If you were to travel back in time 80,000 years to the Middle Pleistocene period, and take a stroll around the island of Flores, in Indonesia, you would find a scene you might previously have thought could only occur in The Lord of the Rings: small hairy hominids walking around the grassy savannah-covered island. These small people stood about three feet tall, but were decidedly hairier and less clothed than Tolkien’s hobbits.
Remains of the small hominid, known as Homo floresiensis, were discovered on the island in 2003, but the details of its evolution and how it came to be so small have been a matter of much debate ever since. This evolutionary enigma could finally be cracked open, however. New fossils found on the island of Flores have revealed the existence of another small hominid that suggests the Flores hobbits evolved from Homo erectus, our most recent ancestor. The findings are published in two papers in Nature.
As remarkable as H. floresiensis is, questions have plagued paleoanthropologists since its discovery in Liang Bua Cave in 2003. The biggest of these questions were: How did it get so small? And how did it get to Flores? Up until now, the two prevailing theories to these questions were that the hobbits evolved from an isolated population of humans’ most recent ancestor, Homo erectus, who was also known to be in Southeast Asia and Java by a million years ago, or that H. floresiensis came from a population of an older, more distant hominid like Homo habilis or Australopithecus. The problem with this second theory, as archaeologist Gerrit van den Bergh of Wollongong University in Australia pointed out in a Nature podcast, is that “No H. habilis or Australopithecus has ever been found outside of Africa,” and such a connection would exhibit a hitherto undocumented migration of these species out of Africa by 2 million years ago, which is unlikely.
Van den Bergh and fellow archaeologist Adam Brumm, lead authors of the two papers, unearthed a fragment of jaw and six teeth belonging to three different individuals from the soil layers of Mata Menge, an area about 70km east of Liang Bua, where the original H. floresiensis fossils were discovered in 2003. These hominin remains very much resemble those of the Flores hobbits, but are 700,000 years old, much older than when H. floresiensis was romping around the island, which was about 100,000 years ago. “It was totally unexpected,” reflected van den Bergh in the *Nature *podcast. “The layers we were digging in were 600,000 years older than H. floresiensis.”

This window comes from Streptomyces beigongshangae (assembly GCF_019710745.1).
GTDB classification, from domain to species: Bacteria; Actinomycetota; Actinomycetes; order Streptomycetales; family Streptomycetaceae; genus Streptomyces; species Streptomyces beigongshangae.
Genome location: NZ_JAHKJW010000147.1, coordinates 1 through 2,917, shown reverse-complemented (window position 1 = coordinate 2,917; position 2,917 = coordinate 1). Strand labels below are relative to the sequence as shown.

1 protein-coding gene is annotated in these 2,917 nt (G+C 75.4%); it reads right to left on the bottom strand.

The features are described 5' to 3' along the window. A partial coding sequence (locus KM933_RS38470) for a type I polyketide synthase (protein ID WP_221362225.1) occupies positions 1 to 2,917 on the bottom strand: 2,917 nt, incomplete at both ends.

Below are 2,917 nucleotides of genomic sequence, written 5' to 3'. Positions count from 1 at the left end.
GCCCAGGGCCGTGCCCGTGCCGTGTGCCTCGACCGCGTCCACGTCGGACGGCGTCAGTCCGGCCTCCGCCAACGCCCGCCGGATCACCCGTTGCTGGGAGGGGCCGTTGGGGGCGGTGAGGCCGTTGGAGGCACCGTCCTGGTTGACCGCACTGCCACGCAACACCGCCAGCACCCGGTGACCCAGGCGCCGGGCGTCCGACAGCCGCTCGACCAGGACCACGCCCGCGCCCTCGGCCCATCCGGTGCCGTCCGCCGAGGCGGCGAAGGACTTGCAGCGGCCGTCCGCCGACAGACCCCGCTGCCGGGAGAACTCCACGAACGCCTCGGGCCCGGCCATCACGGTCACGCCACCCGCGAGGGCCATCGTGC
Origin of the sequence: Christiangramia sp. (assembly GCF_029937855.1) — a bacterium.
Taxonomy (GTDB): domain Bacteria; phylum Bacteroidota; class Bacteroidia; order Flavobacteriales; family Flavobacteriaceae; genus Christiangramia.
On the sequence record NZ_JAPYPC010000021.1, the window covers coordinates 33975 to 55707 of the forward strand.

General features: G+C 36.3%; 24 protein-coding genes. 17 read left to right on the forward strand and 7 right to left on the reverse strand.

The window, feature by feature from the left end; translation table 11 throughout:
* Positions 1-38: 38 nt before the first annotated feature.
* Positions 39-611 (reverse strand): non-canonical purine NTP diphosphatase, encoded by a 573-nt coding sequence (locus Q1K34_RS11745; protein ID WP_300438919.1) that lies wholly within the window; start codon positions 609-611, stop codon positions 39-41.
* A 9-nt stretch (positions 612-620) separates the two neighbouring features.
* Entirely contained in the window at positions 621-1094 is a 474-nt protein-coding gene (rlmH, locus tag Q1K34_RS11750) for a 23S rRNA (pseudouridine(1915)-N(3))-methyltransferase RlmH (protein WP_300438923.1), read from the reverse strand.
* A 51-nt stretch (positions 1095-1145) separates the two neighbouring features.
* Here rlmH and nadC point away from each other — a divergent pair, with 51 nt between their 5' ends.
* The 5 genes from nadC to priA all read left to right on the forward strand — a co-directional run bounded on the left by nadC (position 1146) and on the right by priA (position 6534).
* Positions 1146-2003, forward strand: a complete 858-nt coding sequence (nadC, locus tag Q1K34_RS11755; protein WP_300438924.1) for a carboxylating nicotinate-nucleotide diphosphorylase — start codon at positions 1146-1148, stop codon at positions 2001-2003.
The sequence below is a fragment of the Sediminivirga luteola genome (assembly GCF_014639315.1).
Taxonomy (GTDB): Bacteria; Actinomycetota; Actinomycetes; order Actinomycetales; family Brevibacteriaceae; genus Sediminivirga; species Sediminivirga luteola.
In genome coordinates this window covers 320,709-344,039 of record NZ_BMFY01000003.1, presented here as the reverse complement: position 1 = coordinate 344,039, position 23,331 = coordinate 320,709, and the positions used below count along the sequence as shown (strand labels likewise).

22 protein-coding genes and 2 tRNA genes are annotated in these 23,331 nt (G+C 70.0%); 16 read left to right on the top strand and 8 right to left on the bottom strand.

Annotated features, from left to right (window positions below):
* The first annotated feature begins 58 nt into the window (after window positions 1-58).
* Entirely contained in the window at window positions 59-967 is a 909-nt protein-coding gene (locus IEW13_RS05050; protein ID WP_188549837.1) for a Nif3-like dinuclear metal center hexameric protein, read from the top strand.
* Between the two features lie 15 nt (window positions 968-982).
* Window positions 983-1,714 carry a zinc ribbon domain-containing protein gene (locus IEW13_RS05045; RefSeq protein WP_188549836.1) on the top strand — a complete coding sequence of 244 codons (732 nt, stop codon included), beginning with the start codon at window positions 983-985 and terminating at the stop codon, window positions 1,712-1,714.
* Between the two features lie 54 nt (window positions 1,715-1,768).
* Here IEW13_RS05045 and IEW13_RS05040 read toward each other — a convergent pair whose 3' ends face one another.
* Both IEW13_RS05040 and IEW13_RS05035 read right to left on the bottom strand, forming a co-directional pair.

Perhaps an even greater discovery, however, is that the teeth of these new unnamed hominins partially resembles those of the much larger Homo erectus, who had reached Indonesia by about a million years ago. “The morphology of the teeth are more or less intermediate between those of H. floresiensis and those of H. erectus,” explained van den Bergh, adding “so we can now say with reasonable certainty that H. floresiensis was derived from H. erectus.”
So how did H. erectus turn into a hobbit? Well, isolated populations on islands have been known to do strange things, evolutionarily speaking, and dwarfism has occurred in island populations of other vertebrates as well. It’s believed that a population of H. erectus landed on Flores, and experienced a period of rapid dwarfism that eventually shaped it into an entirely new species: H. floresiensis. While the new fossils indicate that this likely happened, they also suggest that it happened at an astonishingly rapid pace. “It’s quite surprising that it happened so fast,” said van den Bergh. “Because we know that humans were present on Flores over a million years ago and then 300,000 years later (the date to which these new fossils are matched), they were already small.”
This is the only known occurrence of this type of evolutionary dwarfism to have happened in primates. And though this type of human evolution couldn’t occur again in this ever crowded and highly globalized world, it is a remarkable reminder of the extraordinary power of evolution by natural selection that is constantly at play, even on us humans.